In other words, there is literally something for everyone, and it is all absolutely free of charge. Sure, you pay for whatever refreshments you choose to consume, but other than that, you're free to go from one end to the other for three hours. This is a deal you shouldn't refuse if you have even a passing interest in the arts. If nothing else, it will open your eyes - and ears - to the myriad of arts groups and individuals working here in Niagara, and in particular in downtown St. Catharines,

I would suspect once the new Performing Arts Centre becomes a reality in a few years, some of the performances might be transferred to the lobby area there, and probably by then the entire evening could be expanded in scope. But let's not get ahead of ourselves, right? Let's enjoy the intimate, cozy arrangement we have right now while we can.

New this year is an art party scheduled at Rodman's Hall VERVE following the James Street Night of Art events, although you'll have to drive to that one at Rodman Hall. For complete details on the 5th annual James Street Night of Art, to to; you can also join the event page on Facebook as well. Now that's something that wasn't there when it all began five years ago!

If you don't have plans yet for tomorrow night, make plans now to attend the James Street Night of Art from 6 to 9 pm. I can guarantee you the trip will be well worth it!

October 14th, 2010.

Saturday, October 9, 2010

Remembering John Lennon and the rest of the Fab Four

Much has been written and spoken in the days leading up to the October 9th birthdate of John Lennon, the late, lamented singer/songwriter and former member of The Beatles until 1970. If he had lived, he would be 70 today, and that is certainly pause for thought for aging baby-boomers everywhere. Who knows what he might have created and/or accomplished in his life had it not been cut short in 1980 by Mark David Chapman, who remains behind bars for his crime.

But rather than write another retrospective on the life and career of John Lennon, I want instead to write about a less-obvious connection between The Beatles, quite possibly the most influential band of the 20th century, and classical music, which underwent significant changes during that same century. Truth be told, they are not strange bedfellows, mutually exclusive of influence on each side.

When The Beatles formed in Liverpool, England, in 1959, they began by covering pop tunes of the day at first, but quickly graduated to performing their own material. Much of that early material came from the songwriting team of Paul McCartney and John Lennon, two of the most gifted young songwriters of their time. Although huge hits such as She Loves You and Hard Day's Night owe little if anything to classical music. some of their other, and later material, did. One has only to listen to one of the most-recorded songs of any era, Yesterday, written by Lennon and McCartney, to notice the use of a string quartet, quite rare for the music of the time. I have no idea whose idea that was, be it from The Beatles themselves or perhaps their producer, George Martin. But the end result is so beguilingly simple as to be too obvious to comprehend. The song, simple in sound, is quite complex in its construction, and that is the genius of The Beatles: they could take a complex idea and boil it down to a level that would be accepted by the mainstream pop audience of the day, yet all the while mainting the music's integrity.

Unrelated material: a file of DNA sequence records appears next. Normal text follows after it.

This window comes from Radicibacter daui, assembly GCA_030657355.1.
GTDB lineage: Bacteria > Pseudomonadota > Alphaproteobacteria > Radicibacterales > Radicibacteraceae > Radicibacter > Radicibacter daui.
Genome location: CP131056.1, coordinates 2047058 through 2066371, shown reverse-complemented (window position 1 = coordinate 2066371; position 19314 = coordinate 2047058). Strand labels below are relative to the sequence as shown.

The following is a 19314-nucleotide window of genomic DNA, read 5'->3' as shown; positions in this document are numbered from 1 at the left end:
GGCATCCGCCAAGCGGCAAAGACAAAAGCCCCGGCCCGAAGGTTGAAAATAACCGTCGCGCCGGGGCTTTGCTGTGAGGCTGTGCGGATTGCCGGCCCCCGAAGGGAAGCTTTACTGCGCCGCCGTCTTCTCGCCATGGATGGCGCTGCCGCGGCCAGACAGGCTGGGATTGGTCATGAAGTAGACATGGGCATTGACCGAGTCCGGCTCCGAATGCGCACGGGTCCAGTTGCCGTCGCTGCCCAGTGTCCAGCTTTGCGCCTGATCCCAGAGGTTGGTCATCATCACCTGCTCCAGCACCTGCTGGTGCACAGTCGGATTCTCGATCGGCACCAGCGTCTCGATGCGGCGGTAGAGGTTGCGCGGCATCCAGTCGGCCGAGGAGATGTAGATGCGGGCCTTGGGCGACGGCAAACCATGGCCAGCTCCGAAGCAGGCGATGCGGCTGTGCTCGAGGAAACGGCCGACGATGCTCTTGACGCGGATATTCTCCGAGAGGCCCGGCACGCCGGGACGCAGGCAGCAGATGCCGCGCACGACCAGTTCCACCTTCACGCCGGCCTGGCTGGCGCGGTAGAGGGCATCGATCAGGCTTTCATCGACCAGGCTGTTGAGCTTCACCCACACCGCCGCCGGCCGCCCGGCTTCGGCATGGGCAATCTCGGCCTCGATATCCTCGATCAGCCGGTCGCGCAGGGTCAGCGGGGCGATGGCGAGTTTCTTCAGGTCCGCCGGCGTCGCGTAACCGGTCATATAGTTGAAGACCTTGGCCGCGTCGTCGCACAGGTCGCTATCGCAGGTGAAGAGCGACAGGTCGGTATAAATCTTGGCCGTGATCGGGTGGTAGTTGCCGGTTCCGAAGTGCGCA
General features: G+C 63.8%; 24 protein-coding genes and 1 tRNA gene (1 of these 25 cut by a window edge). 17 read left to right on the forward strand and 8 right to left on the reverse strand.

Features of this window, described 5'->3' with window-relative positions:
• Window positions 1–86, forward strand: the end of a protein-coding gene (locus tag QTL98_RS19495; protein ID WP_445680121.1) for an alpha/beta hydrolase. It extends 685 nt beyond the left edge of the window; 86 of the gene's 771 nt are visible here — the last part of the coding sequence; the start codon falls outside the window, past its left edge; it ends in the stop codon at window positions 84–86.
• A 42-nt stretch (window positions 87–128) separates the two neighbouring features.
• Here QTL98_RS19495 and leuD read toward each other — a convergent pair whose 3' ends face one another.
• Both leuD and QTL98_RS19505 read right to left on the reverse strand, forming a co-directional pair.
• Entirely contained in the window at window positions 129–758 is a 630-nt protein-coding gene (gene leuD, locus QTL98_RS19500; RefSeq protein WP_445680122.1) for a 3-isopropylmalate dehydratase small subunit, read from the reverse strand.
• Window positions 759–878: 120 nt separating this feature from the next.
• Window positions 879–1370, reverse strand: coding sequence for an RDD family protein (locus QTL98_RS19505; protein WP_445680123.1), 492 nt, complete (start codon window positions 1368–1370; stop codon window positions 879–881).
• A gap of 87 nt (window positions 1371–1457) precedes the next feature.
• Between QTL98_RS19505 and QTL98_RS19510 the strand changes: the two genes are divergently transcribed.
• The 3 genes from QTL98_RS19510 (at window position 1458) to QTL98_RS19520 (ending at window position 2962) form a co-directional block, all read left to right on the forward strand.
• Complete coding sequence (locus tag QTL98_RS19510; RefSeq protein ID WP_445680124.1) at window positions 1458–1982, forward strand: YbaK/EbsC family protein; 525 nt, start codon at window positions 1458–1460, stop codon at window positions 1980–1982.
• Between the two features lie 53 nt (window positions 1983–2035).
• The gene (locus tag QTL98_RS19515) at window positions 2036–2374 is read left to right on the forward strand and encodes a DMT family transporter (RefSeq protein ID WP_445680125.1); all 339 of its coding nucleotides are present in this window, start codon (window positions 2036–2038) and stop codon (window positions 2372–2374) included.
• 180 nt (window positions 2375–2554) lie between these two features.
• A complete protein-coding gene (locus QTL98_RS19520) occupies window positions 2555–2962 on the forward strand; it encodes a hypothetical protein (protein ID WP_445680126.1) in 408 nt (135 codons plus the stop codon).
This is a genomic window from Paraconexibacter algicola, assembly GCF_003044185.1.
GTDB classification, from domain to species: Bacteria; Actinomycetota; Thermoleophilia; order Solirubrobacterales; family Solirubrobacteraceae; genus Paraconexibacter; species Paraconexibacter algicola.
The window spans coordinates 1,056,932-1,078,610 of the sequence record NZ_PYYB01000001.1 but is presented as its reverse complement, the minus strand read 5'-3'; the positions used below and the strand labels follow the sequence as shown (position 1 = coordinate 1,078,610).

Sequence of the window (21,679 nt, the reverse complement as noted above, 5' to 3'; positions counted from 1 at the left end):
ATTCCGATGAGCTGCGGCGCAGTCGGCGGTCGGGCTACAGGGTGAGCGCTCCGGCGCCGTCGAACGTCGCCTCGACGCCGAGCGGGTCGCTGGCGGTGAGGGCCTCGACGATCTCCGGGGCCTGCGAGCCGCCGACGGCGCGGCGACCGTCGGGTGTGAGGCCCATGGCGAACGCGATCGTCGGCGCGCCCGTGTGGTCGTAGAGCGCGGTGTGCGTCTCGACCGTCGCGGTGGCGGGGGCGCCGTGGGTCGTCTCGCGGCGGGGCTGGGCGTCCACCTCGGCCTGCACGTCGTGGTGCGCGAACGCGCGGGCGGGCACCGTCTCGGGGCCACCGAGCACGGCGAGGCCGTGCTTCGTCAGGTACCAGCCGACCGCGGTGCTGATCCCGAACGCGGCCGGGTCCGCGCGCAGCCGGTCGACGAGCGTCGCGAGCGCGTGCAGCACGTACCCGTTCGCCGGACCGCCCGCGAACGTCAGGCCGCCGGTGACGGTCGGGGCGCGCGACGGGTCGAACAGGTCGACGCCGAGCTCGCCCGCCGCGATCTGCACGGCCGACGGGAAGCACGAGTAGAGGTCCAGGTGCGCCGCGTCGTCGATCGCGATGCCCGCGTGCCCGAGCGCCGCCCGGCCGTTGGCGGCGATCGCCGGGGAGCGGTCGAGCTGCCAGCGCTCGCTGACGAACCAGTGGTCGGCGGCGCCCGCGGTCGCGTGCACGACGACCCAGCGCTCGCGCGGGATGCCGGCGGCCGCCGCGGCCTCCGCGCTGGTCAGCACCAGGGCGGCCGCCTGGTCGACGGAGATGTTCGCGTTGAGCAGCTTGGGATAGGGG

Other songs made effective use of strings: Penny Lane, for example, in the late 60s, which also employed a baroque trumpet to great effect. Eleanor Rigby, with those pulsing strings, is a classic example of pop meeting classical and both sides benefitting from the marriage. The jury is still out on the large orchestral forces employed in The Long And Winding Road, however. While powerful in a way, most today tend to think it was over-produced and over-orchestrated. Be that as it may, even that song showed a strong connection to classical roots.

On the other side of the coin, many classical composers and performers embraced The Beatles' music from early on, employing the tunes into large montages or writing variations on one of those famous themes. Perhaps the grand-daddy of all these adaptations is the Beatlecracker Suite, recorded in the mid-1960s with the Arthur Wilkinson Orchestra on Capitol Records. Although the suite, taking up a whole side of the original LP, is only a smidgen over 10 minutes, It is the sheer brilliance of the arrangements, melding The Beatles' tunes with the Nutcracker Suite by Thaikovsky that make the work still sound fresh and vital today. Unfortunately, that original recording on Capitol remains unreleased, and a newer recording on a collection of familiar classical themes was only discontinued this past year. It was great to hear the recording, though, and I proudly own both versions in my personal collection.

In the late 70s, dual pianists Rostal & Schaeffer joined forces with the Royal Liverpool Philharmonic Orchestra to record The Beatles Concerto, a three-movement work along standard classical lines recorded for Angel Records. It was a tasteful take on the music of The Beatles, but sadly has never made it to CD to the best of my knowlege. But again, I own the original LP in my collection, and might even get around to transferring it to CD in the near future. There have been lots of similar recordings since then, of course, with varying degrees of success, but these I've listed are the classic recordings to have in your collection if you're so inclined.